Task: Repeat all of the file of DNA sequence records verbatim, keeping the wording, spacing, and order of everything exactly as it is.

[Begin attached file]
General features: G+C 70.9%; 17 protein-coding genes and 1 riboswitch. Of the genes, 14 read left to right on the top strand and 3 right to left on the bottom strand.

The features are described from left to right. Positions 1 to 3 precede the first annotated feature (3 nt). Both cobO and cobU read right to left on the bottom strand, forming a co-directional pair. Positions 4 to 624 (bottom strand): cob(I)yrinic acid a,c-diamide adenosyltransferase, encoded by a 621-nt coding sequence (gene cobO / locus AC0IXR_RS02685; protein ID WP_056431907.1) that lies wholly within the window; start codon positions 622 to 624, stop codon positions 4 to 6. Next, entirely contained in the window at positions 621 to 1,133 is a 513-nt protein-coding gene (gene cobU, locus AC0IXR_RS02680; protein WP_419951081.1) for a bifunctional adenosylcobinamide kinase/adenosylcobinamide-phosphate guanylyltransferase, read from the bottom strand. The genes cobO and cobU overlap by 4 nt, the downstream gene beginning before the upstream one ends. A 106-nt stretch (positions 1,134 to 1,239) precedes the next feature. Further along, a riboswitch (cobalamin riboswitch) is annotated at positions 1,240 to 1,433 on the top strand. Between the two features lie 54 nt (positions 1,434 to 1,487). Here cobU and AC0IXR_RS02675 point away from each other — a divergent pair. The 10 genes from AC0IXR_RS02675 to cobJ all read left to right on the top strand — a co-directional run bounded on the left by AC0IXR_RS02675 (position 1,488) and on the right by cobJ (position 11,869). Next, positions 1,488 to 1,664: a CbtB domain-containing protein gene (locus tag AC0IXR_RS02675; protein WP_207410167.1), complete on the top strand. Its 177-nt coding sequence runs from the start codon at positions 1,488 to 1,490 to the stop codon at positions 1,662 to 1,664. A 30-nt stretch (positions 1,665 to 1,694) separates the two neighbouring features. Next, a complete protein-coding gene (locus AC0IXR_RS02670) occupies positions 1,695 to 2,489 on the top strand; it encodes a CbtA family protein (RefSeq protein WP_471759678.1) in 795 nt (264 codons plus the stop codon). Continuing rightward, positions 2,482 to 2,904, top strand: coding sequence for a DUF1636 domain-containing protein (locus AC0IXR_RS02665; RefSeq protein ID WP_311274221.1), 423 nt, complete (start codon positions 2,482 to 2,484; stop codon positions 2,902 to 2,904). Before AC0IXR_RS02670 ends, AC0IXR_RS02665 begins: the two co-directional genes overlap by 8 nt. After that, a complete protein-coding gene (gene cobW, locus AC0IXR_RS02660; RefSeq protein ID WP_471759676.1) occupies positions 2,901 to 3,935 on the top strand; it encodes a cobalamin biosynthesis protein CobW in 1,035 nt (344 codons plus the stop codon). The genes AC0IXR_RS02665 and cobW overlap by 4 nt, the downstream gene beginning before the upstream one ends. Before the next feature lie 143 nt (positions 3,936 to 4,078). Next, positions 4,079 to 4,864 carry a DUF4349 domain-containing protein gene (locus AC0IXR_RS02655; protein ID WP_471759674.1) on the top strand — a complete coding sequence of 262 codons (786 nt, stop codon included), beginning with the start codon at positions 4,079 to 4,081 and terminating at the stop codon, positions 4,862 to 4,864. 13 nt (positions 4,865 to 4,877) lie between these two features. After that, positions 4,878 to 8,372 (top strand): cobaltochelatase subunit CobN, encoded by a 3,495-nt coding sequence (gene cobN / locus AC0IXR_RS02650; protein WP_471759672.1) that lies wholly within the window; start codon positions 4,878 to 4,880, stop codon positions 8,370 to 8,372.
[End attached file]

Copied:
General features: G+C 70.9%; 17 protein-coding genes and 1 riboswitch. Of the genes, 14 read left to right on the top strand and 3 right to left on the bottom strand.

The features are described from left to right. Positions 1 to 3 precede the first annotated feature (3 nt). Both cobO and cobU read right to left on the bottom strand, forming a co-directional pair. Positions 4 to 624 (bottom strand): cob(I)yrinic acid a,c-diamide adenosyltransferase, encoded by a 621-nt coding sequence (gene cobO / locus AC0IXR_RS02685; protein ID WP_056431907.1) that lies wholly within the window; start codon positions 622 to 624, stop codon positions 4 to 6. Next, entirely contained in the window at positions 621 to 1,133 is a 513-nt protein-coding gene (gene cobU, locus AC0IXR_RS02680; protein WP_419951081.1) for a bifunctional adenosylcobinamide kinase/adenosylcobinamide-phosphate guanylyltransferase, read from the bottom strand. The genes cobO and cobU overlap by 4 nt, the downstream gene beginning before the upstream one ends. A 106-nt stretch (positions 1,134 to 1,239) precedes the next feature. Further along, a riboswitch (cobalamin riboswitch) is annotated at positions 1,240 to 1,433 on the top strand. Between the two features lie 54 nt (positions 1,434 to 1,487). Here cobU and AC0IXR_RS02675 point away from each other — a divergent pair. The 10 genes from AC0IXR_RS02675 to cobJ all read left to right on the top strand — a co-directional run bounded on the left by AC0IXR_RS02675 (position 1,488) and on the right by cobJ (position 11,869). Next, positions 1,488 to 1,664: a CbtB domain-containing protein gene (locus tag AC0IXR_RS02675; protein WP_207410167.1), complete on the top strand. Its 177-nt coding sequence runs from the start codon at positions 1,488 to 1,490 to the stop codon at positions 1,662 to 1,664. A 30-nt stretch (positions 1,665 to 1,694) separates the two neighbouring features. Next, a complete protein-coding gene (locus AC0IXR_RS02670) occupies positions 1,695 to 2,489 on the top strand; it encodes a CbtA family protein (RefSeq protein WP_471759678.1) in 795 nt (264 codons plus the stop codon). Continuing rightward, positions 2,482 to 2,904, top strand: coding sequence for a DUF1636 domain-containing protein (locus AC0IXR_RS02665; RefSeq protein ID WP_311274221.1), 423 nt, complete (start codon positions 2,482 to 2,484; stop codon positions 2,902 to 2,904). Before AC0IXR_RS02670 ends, AC0IXR_RS02665 begins: the two co-directional genes overlap by 8 nt. After that, a complete protein-coding gene (gene cobW, locus AC0IXR_RS02660; RefSeq protein ID WP_471759676.1) occupies positions 2,901 to 3,935 on the top strand; it encodes a cobalamin biosynthesis protein CobW in 1,035 nt (344 codons plus the stop codon). The genes AC0IXR_RS02665 and cobW overlap by 4 nt, the downstream gene beginning before the upstream one ends. Before the next feature lie 143 nt (positions 3,936 to 4,078). Next, positions 4,079 to 4,864 carry a DUF4349 domain-containing protein gene (locus AC0IXR_RS02655; protein ID WP_471759674.1) on the top strand — a complete coding sequence of 262 codons (786 nt, stop codon included), beginning with the start codon at positions 4,079 to 4,081 and terminating at the stop codon, positions 4,862 to 4,864. 13 nt (positions 4,865 to 4,877) lie between these two features. After that, positions 4,878 to 8,372 (top strand): cobaltochelatase subunit CobN, encoded by a 3,495-nt coding sequence (gene cobN / locus AC0IXR_RS02650; protein WP_471759672.1) that lies wholly within the window; start codon positions 4,878 to 4,880, stop codon positions 8,370 to 8,372.